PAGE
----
The Breakout Game
No Aqib Talib? No problem.
In Goff, we trust.
In Goff, we trust.
Missing a crucial field goal at the end of the game? No problem.
In Goff, we trust.
In what will go down as the career breakout game for QB Jared Goff, the Rams beat the Vikings, 38-31, in a thrilling Thursday night nationally televised game, upping their record to 4-0.
The Rams have, through their history going back to days of the great Norm “The Dutchman” Van Brocklin and most recently Kurt Warner, had some great quarterback performances. The performance by QB Jared Goff was for the aged ranking right up there with the great ones.
While there was a boatload of purple and yellow, the Rams fans were louder and finally had a home field advantage which had the Coliseum rocking. From my location in the same seats my father had high up in the Coliseum since 1946, I could see every long pass developing watching the ball be perfectly placed into either WRs Cooper Kupp, Robert Woods or Brandin Cooks hands. Touchdown Rams!
I haven’t seen a performance like that since WR Harold Jackson caught four touchdowns from QB John Hadl against the Dallas Cowboys. But there was a difference. Jackson was wide open, and even I could have made that those throws. In this game, the looking off of the safety and the pinpoint accuracy were a thing of beauty harkening back to the days of QB Joe Montana torching the Rams. Yes, that’s how good Jared Goff was. Montana-like.
His five touchdown passes could never have been accomplished without the unsung heroes: LT Andrew Whitworth, LG Rodger Saffold, C John Sullivan, RG Austin Blythe and RT Rob Havenstein all of whom deserve as much credit for Goff’s success as Goff. This offensive line through four weeks has provided him a pocket and plenty of time for Jared to make these throws. They were outstanding in this game as well.
But as good as the offense was under Goff, the Rams still have more work to do to make it to the big game.
The Rams’ special teams
Not counting either Kupp or KR Blake Countess, the Rams’ special teams were absolute garbage. K Sam Ficken missed a gimme field goal which would have iced the game. Unacceptable (and clearly the team agrees having replaced Ficken with Cairo Santos). P Johnny Hekker shanked a punt, his second of the year, at a crucial moment the Rams needed a kick to land inside the Vikes’ 25-yard line. Terrible.
The Rams’ defense
The Rams’ secondary got torched by Minnesota QB Kirk Cousins while WR Adam Thielen solidified his role as one of the best receivers in the game. Yet when it counted most, the Rams’ defense came through by holding the Vikings to field goals on two key drives.
DT Aaron Donald finally got his sack, two of them in total, and coming off the edge DT Ndamukong Suh got his first as well. The Law Firm of Johnathan Franklin-Myers came up with huge strip fumble which sealed the fate of the Vikings leading to the victory formation at the end the game.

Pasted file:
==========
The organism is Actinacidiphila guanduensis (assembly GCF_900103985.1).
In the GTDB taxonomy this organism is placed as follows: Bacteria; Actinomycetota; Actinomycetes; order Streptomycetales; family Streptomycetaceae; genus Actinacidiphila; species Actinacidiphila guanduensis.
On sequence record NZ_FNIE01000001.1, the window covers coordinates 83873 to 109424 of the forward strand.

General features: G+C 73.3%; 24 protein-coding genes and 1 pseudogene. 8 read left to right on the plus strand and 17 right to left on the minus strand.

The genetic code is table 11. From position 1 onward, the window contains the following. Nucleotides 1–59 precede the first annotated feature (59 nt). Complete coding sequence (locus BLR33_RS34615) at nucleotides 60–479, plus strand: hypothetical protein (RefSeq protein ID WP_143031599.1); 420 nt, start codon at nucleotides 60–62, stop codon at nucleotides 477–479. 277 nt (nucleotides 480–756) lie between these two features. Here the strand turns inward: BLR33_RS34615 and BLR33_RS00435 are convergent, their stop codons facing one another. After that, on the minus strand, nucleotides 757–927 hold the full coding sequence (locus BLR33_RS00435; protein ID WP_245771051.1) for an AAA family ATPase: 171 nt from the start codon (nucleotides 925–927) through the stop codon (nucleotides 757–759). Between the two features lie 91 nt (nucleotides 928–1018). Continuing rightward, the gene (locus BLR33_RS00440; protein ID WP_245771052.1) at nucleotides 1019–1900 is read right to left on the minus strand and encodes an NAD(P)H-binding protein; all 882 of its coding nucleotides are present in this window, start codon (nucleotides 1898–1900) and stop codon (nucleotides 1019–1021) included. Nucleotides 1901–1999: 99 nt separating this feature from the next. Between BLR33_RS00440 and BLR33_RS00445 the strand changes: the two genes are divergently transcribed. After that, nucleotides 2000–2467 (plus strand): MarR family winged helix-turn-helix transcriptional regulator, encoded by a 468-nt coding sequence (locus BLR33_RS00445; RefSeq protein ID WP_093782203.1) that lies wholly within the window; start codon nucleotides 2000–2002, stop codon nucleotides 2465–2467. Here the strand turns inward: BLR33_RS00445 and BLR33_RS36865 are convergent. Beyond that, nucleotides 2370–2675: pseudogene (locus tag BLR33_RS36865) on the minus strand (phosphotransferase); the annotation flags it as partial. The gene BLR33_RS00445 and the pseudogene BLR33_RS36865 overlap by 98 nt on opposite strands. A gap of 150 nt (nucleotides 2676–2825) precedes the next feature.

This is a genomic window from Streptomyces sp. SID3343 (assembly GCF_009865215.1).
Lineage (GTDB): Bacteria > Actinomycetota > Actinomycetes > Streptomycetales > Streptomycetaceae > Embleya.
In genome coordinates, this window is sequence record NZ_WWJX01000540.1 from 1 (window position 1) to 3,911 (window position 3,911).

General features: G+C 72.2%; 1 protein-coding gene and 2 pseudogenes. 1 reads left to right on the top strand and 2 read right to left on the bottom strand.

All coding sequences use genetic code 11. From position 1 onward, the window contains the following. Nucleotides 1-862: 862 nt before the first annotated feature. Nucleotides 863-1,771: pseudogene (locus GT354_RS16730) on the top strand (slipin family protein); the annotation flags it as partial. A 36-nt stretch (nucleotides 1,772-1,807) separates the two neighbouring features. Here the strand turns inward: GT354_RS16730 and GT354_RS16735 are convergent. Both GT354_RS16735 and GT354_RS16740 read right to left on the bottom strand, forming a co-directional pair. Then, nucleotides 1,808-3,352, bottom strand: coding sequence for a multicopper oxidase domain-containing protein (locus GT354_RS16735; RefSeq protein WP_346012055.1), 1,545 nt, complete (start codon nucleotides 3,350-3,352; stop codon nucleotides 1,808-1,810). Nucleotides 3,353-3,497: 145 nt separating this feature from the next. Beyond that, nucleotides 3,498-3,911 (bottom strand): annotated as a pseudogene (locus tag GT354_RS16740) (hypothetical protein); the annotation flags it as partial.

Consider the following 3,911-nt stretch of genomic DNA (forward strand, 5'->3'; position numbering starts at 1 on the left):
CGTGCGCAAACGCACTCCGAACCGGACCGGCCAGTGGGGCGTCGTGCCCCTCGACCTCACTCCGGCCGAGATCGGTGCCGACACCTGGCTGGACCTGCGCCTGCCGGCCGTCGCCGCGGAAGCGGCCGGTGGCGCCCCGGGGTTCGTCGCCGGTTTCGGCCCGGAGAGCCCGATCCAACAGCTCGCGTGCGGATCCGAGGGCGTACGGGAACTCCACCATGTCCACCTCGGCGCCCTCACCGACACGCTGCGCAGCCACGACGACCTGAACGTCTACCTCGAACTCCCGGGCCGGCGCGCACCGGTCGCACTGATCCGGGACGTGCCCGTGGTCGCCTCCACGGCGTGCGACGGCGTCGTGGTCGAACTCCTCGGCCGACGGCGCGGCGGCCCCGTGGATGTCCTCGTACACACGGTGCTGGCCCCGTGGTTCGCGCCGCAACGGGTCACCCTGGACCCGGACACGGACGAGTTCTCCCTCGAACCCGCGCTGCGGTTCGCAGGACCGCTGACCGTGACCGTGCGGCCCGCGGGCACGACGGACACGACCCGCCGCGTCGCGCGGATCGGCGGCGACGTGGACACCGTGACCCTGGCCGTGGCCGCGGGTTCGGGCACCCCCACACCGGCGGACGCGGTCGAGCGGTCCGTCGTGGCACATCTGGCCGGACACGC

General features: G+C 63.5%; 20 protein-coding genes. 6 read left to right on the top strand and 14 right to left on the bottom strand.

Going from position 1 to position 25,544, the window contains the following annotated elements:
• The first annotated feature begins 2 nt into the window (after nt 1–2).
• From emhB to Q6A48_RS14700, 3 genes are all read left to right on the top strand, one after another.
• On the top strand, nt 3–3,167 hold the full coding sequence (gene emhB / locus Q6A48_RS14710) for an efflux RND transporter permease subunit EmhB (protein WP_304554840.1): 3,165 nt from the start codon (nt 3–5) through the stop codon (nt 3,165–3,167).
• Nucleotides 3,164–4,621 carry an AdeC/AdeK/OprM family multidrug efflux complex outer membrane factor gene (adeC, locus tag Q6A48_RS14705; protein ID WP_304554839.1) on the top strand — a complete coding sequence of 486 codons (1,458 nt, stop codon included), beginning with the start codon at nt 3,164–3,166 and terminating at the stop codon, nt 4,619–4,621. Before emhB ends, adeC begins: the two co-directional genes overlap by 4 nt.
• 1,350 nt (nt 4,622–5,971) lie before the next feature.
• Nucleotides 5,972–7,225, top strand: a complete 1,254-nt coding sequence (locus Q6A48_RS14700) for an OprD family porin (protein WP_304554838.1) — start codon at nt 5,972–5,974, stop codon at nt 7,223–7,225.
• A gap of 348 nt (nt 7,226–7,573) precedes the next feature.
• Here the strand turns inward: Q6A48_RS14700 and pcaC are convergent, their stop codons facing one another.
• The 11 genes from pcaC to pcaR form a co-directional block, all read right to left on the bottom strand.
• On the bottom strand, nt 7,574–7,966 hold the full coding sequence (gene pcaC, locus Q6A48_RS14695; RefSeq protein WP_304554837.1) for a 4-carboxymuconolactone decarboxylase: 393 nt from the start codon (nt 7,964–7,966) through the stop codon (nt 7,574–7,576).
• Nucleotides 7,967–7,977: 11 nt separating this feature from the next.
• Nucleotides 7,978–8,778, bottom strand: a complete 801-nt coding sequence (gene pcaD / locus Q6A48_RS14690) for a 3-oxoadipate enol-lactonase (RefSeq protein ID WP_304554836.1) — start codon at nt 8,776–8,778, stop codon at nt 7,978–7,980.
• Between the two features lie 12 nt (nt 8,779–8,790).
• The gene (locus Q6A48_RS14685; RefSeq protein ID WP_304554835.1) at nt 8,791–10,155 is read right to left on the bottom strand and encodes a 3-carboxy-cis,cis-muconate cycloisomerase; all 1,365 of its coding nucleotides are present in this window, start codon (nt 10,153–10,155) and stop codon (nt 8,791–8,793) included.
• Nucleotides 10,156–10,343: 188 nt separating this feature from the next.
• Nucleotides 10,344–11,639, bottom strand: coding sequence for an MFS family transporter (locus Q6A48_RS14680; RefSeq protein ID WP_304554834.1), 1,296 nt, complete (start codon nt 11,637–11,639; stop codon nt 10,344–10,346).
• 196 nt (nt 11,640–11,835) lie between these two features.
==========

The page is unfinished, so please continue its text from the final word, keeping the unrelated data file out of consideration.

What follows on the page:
As I said in my preview, the Rams defense didn’t need to be perfect, just good enough. They accomplished that.
They still need consistency at the edge rusher position and better play in the secondary, but the Vikings had the fourth-rated pass offense in the league coming into the game. To say that the Rams would be able to totally shut them down was foolhardy. The Rams defense got the job done.
They did enough.
While I still have some concerns, the Rams’ defense is getting better each week, Playing without Talib and an injured CB Marcus Peters not 100% percent, the current secondary unit will improve over time.
The Rams’ offense
How can I honestly write an article second guessing the Rams offense after that game?
The scheming by Head Coach Sean McVay getting the wide receivers match upped with LB Anthony Barr in man-to-man coverage was ingenious.
And with Goff making the proper reads, looking off the safety, and throwing darts for touchdowns, the Rams’ offense was on fire.
But I do have a criticism.
THE RAMS PUNTED TWICE.
If you’re living in Los Angeles and you’re not at the Coliseum watching the Rams live, your missing an exciting team and event.
The crowd was loud, raucous, the Coliseum was rocking and rolling.
It made a difference.
You could feel it. Sense it. It was a playoff atmosphere.
Sitting with my son, I was reminded of what my own father must have thought about me with his crazy, fanatic son that he unleashed onto the NFL world. Sitting in those same seats we shared together, my own son jumped into my arms five times screaming, “Touchdown!”
The feeling we shared of pure joy and astonishment at what we were witnessing is what creating memories that last a lifetime are all about. After that game, there’s no doubt our Rams legacy started by my father will continue with my own son.
Its still early in the season and our Rams have a long way to go, so we should temper our enthusiasm just a bit. But, as a diehard I can’t stop this wonderful feeling I have because I know this team will only get better.
We have a championship-caliber team.